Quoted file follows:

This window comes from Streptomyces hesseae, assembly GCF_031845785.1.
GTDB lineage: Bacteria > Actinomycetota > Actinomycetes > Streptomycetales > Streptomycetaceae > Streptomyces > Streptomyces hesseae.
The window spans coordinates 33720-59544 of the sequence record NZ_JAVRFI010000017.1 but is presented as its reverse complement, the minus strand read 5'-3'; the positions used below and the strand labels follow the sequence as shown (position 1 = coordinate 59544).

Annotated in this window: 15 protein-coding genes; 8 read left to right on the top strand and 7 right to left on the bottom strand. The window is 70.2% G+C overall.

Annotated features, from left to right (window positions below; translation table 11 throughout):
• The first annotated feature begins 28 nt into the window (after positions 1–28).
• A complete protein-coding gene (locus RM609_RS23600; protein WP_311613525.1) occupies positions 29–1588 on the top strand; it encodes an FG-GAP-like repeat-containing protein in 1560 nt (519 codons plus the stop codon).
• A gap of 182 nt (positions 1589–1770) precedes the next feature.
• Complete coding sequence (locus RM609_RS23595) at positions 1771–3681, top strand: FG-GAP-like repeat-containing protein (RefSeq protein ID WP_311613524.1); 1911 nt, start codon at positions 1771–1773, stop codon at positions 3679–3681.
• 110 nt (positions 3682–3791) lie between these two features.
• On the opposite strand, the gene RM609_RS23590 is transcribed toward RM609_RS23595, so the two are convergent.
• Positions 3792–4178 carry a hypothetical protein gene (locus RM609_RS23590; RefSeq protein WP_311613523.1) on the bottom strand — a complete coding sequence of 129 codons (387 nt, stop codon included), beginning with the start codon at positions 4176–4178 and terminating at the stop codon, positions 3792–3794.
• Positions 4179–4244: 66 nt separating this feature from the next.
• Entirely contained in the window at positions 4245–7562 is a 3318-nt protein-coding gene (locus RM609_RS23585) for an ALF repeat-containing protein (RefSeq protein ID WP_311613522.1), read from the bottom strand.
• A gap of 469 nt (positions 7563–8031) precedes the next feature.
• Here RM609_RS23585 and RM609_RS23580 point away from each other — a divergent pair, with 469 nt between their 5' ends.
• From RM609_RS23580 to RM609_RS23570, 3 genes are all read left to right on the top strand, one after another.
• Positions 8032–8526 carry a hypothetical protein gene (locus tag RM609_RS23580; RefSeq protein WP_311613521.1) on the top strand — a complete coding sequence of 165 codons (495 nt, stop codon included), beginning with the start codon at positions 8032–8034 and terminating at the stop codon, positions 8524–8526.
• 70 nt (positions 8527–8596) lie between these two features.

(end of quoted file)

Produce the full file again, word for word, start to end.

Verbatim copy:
This window comes from Streptomyces hesseae, assembly GCF_031845785.1.
GTDB lineage: Bacteria > Actinomycetota > Actinomycetes > Streptomycetales > Streptomycetaceae > Streptomyces > Streptomyces hesseae.
The window spans coordinates 33720-59544 of the sequence record NZ_JAVRFI010000017.1 but is presented as its reverse complement, the minus strand read 5'-3'; the positions used below and the strand labels follow the sequence as shown (position 1 = coordinate 59544).

Annotated in this window: 15 protein-coding genes; 8 read left to right on the top strand and 7 right to left on the bottom strand. The window is 70.2% G+C overall.

Annotated features, from left to right (window positions below; translation table 11 throughout):
• The first annotated feature begins 28 nt into the window (after positions 1–28).
• A complete protein-coding gene (locus RM609_RS23600; protein WP_311613525.1) occupies positions 29–1588 on the top strand; it encodes an FG-GAP-like repeat-containing protein in 1560 nt (519 codons plus the stop codon).
• A gap of 182 nt (positions 1589–1770) precedes the next feature.
• Complete coding sequence (locus RM609_RS23595) at positions 1771–3681, top strand: FG-GAP-like repeat-containing protein (RefSeq protein ID WP_311613524.1); 1911 nt, start codon at positions 1771–1773, stop codon at positions 3679–3681.
• 110 nt (positions 3682–3791) lie between these two features.
• On the opposite strand, the gene RM609_RS23590 is transcribed toward RM609_RS23595, so the two are convergent.
• Positions 3792–4178 carry a hypothetical protein gene (locus RM609_RS23590; RefSeq protein WP_311613523.1) on the bottom strand — a complete coding sequence of 129 codons (387 nt, stop codon included), beginning with the start codon at positions 4176–4178 and terminating at the stop codon, positions 3792–3794.
• Positions 4179–4244: 66 nt separating this feature from the next.
• Entirely contained in the window at positions 4245–7562 is a 3318-nt protein-coding gene (locus RM609_RS23585) for an ALF repeat-containing protein (RefSeq protein ID WP_311613522.1), read from the bottom strand.
• A gap of 469 nt (positions 7563–8031) precedes the next feature.
• Here RM609_RS23585 and RM609_RS23580 point away from each other — a divergent pair, with 469 nt between their 5' ends.
• From RM609_RS23580 to RM609_RS23570, 3 genes are all read left to right on the top strand, one after another.
• Positions 8032–8526 carry a hypothetical protein gene (locus tag RM609_RS23580; RefSeq protein WP_311613521.1) on the top strand — a complete coding sequence of 165 codons (495 nt, stop codon included), beginning with the start codon at positions 8032–8034 and terminating at the stop codon, positions 8524–8526.
• 70 nt (positions 8527–8596) lie between these two features.